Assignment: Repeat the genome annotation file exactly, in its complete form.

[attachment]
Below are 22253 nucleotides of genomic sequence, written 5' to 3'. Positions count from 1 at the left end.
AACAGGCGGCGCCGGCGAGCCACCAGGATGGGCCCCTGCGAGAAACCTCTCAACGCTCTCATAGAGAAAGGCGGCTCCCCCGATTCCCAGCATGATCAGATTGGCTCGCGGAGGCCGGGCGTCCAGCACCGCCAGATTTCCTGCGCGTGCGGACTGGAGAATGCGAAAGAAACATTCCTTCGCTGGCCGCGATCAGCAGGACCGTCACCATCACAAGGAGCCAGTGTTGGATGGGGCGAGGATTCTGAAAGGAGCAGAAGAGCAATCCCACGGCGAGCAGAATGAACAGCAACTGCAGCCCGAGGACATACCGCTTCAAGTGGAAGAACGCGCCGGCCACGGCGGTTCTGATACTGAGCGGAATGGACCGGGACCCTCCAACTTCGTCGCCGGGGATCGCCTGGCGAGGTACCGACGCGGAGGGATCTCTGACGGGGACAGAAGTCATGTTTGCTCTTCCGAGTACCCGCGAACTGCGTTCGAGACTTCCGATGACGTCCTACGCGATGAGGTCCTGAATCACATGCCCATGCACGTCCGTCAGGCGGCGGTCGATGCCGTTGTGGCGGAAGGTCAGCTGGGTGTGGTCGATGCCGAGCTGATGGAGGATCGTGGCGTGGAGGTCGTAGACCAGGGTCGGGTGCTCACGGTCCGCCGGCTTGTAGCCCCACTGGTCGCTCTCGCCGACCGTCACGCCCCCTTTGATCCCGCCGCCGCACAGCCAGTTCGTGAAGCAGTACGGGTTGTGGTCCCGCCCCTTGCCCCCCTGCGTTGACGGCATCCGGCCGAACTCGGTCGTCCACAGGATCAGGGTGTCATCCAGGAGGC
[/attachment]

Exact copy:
Below are 22253 nucleotides of genomic sequence, written 5' to 3'. Positions count from 1 at the left end.
AACAGGCGGCGCCGGCGAGCCACCAGGATGGGCCCCTGCGAGAAACCTCTCAACGCTCTCATAGAGAAAGGCGGCTCCCCCGATTCCCAGCATGATCAGATTGGCTCGCGGAGGCCGGGCGTCCAGCACCGCCAGATTTCCTGCGCGTGCGGACTGGAGAATGCGAAAGAAACATTCCTTCGCTGGCCGCGATCAGCAGGACCGTCACCATCACAAGGAGCCAGTGTTGGATGGGGCGAGGATTCTGAAAGGAGCAGAAGAGCAATCCCACGGCGAGCAGAATGAACAGCAACTGCAGCCCGAGGACATACCGCTTCAAGTGGAAGAACGCGCCGGCCACGGCGGTTCTGATACTGAGCGGAATGGACCGGGACCCTCCAACTTCGTCGCCGGGGATCGCCTGGCGAGGTACCGACGCGGAGGGATCTCTGACGGGGACAGAAGTCATGTTTGCTCTTCCGAGTACCCGCGAACTGCGTTCGAGACTTCCGATGACGTCCTACGCGATGAGGTCCTGAATCACATGCCCATGCACGTCCGTCAGGCGGCGGTCGATGCCGTTGTGGCGGAAGGTCAGCTGGGTGTGGTCGATGCCGAGCTGATGGAGGATCGTGGCGTGGAGGTCGTAGACCAGGGTCGGGTGCTCACGGTCCGCCGGCTTGTAGCCCCACTGGTCGCTCTCGCCGACCGTCACGCCCCCTTTGATCCCGCCGCCGCACAGCCAGTTCGTGAAGCAGTACGGGTTGTGGTCCCGCCCCTTGCCCCCCTGCGTTGACGGCATCCGGCCGAACTCGGTCGTCCACAGGATCAGGGTGTCATCCAGGAGGC